“It sucks that whenever we — and I mean guys that look like me — do anything that’s genre-bending or that’s anything they always put it in a rap or urban category. I don’t like that ‘urban’ word — it’s just a politically correct way to say the n-word to me,” he said.

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He went on to say that he was still extremely grateful for the win, however, he felt like it was more of a “backhanded compliment” due to the fact that black artists in general are only ever awarded a Grammy when they’re in the categories designated for rap or “urban” music. He went on to say that it would mean more to artists of color to be recognized on a more mainstream level instead of just being “pigeonholed in urban categories.” 

Especially because, more often than not, when white artists make albums that are outside the mainstream, such as Lana Del Rey or Billie Eilish who were both nominated for Album Of The Year, they’re awarded on that mainstream level that Tyler was referring to. 

It’s a fair point, and the results of this year’s Grammys in general only further prove it. Let’s look at Billie Eilish, who after this weekend became the first artist to take home all of the big four categories (Best New Artist, Song Of The Year, Record Of The Year, Album Of The Year) since 1981. Billie’s album has an extremely alternative sound outside the realm of mainstream radio pop music. Ethereal vocals, digitized instrumentals, and dialogue samples from television made “When We All Fall To Sleep, Where Do We Go?” one of the most distinct album nominations of the night. 

An album like Billie’s was obviously able to gain massive traction and success in what’s considered the “standard” of music even though it had such a different sound than what’s typically popular. So why shouldn’t a rap album be held to the same caliber when it also is so distinct in sound? Tyler and artists alike are wondering the same thing.   

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Sean “Diddy” Combs also discussed his concerns with the Academy at the annual pre-Grammy gala where he was honored with the “Salute to Industry Icons Award.” 

“Black music has never been respected by the Grammys to the point that it should be. So, right now, in this current situation, it’s not a revelation. This thing been going on and it’s not just going on in music. It’s going on in film. It’s going on in sports, It’s going on around the world. We need transparency. We need diversity, ” he said.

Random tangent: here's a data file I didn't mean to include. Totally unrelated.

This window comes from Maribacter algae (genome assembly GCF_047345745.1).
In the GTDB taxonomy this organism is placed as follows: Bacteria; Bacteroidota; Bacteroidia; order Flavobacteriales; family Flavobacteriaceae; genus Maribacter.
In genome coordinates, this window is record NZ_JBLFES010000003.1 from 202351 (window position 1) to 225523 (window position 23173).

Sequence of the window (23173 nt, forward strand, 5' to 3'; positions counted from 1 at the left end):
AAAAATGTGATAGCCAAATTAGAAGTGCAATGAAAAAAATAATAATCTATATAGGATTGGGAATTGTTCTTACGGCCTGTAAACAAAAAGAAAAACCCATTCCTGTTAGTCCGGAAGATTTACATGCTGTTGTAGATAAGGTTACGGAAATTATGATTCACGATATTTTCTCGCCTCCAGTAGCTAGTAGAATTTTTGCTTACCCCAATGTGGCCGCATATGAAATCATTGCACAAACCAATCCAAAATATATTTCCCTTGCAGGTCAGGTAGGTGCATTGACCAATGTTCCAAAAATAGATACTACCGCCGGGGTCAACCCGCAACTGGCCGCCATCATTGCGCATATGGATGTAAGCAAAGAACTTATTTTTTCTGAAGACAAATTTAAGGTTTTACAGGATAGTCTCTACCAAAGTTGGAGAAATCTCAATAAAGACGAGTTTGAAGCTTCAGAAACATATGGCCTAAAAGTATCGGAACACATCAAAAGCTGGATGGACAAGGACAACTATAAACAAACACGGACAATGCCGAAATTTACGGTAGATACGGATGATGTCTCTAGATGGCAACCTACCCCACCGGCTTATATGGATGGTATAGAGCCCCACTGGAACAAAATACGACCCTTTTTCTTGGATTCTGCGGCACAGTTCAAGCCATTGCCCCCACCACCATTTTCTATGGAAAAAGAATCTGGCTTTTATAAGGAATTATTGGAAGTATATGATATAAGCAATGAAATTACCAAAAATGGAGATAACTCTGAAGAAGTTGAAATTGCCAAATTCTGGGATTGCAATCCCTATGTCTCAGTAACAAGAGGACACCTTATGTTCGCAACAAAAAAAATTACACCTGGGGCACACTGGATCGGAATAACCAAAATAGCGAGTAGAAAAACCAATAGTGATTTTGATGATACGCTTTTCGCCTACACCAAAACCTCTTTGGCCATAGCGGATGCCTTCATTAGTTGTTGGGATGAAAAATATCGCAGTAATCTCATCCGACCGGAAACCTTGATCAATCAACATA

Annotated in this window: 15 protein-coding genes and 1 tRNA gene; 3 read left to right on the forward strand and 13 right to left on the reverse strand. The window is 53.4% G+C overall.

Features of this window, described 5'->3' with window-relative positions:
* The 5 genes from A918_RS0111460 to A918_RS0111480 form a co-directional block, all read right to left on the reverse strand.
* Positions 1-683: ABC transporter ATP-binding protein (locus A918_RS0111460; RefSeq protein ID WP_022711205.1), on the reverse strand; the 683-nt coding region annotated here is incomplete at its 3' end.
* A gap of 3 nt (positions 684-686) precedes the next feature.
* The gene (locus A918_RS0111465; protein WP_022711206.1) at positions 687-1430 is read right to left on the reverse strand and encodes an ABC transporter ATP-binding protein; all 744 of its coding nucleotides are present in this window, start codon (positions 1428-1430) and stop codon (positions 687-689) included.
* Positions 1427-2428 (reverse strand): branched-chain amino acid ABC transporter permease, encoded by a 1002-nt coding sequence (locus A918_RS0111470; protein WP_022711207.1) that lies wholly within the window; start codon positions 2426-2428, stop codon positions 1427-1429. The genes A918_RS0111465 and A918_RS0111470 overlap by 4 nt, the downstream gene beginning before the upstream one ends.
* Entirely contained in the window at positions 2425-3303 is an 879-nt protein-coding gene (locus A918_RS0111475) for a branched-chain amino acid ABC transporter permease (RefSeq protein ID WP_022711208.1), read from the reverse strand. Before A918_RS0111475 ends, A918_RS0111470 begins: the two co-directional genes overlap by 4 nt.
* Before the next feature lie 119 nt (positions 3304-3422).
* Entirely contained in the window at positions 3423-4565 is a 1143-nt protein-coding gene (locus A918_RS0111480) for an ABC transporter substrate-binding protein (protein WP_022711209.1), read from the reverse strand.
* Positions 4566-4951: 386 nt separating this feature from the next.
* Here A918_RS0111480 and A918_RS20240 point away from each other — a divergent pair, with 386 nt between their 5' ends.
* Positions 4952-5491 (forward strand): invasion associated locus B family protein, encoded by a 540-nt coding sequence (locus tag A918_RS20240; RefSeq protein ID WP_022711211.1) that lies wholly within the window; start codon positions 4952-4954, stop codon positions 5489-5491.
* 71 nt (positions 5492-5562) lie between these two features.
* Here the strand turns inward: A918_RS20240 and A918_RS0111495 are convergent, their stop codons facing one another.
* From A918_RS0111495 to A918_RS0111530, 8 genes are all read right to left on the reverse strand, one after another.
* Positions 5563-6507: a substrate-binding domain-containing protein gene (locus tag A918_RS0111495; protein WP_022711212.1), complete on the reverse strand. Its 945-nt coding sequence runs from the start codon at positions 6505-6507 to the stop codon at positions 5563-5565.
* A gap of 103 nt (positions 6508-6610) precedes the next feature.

The Recording Academy has recently announced new diversity initiatives to make their award shows truly inclusive and representative of all types of music and artists, however, many believe that’s just a band-aid the Academy has claimed in light of the recent controversy surrounding former CEO Deborah Dugan. 

It’s up to the audience and artists to understand that a gold trophy decided upon by a group of individuals in a conference room doesn’t determine the success of a particular body of work. Music is subjective and should be treated as such. If we want any chance at taking award shows, like the Grammys, seriously in the future, a major systematic change needs to occur from within that proves to individuals inside and outside the industry that all types of sounds and artists have a fair shot at winning.

Award

Grammys CEO Alleges Sexual Misconduct And Corruption In Recording Academy

Just five days before the biggest night in music, Chief Executive and President of the Recording Academy, Deborah Dugan, has not only been suspended on allegations of misconduct, but has filed her own 44 page legal complaint against the Academy itself in response. 

The Recording Academy is obviously responsible for organizing the Grammy Awards every year. Award season seems to always be rooted in controversy, favoritism, and political rhetoric, and typically, most of the heat is directed towards the Academy itself, and while that’s also the case in this situation, there’s never been an internalized issue to this magnitude so close to the show date itself. 

In her legal complaint, Dugan made multiple allegations of voting corruption within the Academy and how it chooses the winners yearly. However, this piece of information is being slightly overlooked by the much more serious accusation against former Chief Executive of the Grammys, Neil Portnow. Portnow was Dugan’s predecessor from 2002 to 2019, and the reason he was removed from the position has everything to do with the allegation made against him. 

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Recording Academy president and CEO Deborah Dugan

“Ms Dugan was hauled into a conference room and told – for the very first time – that a foreign recording artist (and member of the academy) had accused Mr Portnow of raping her following a performance that she gave at Carnegie Hall. The news was presented to Ms Dugan as though the board had just learned of the allegation. In reality, they were well aware of the allegation at the time Ms Dugan agreed to take on the CEO position, but never told her,” according to the legal complaint filed by Dugan’s team.

Further into the complaint Dugan also claims that chairman of the Academy, John Poppo, later pressured her into “rehiring Portnow as a consultant with a $750,000 salary.” This legal issue, as you can likely tell, has been a constant tennis match of allegations against each other, less than a week before the Grammys nonetheless.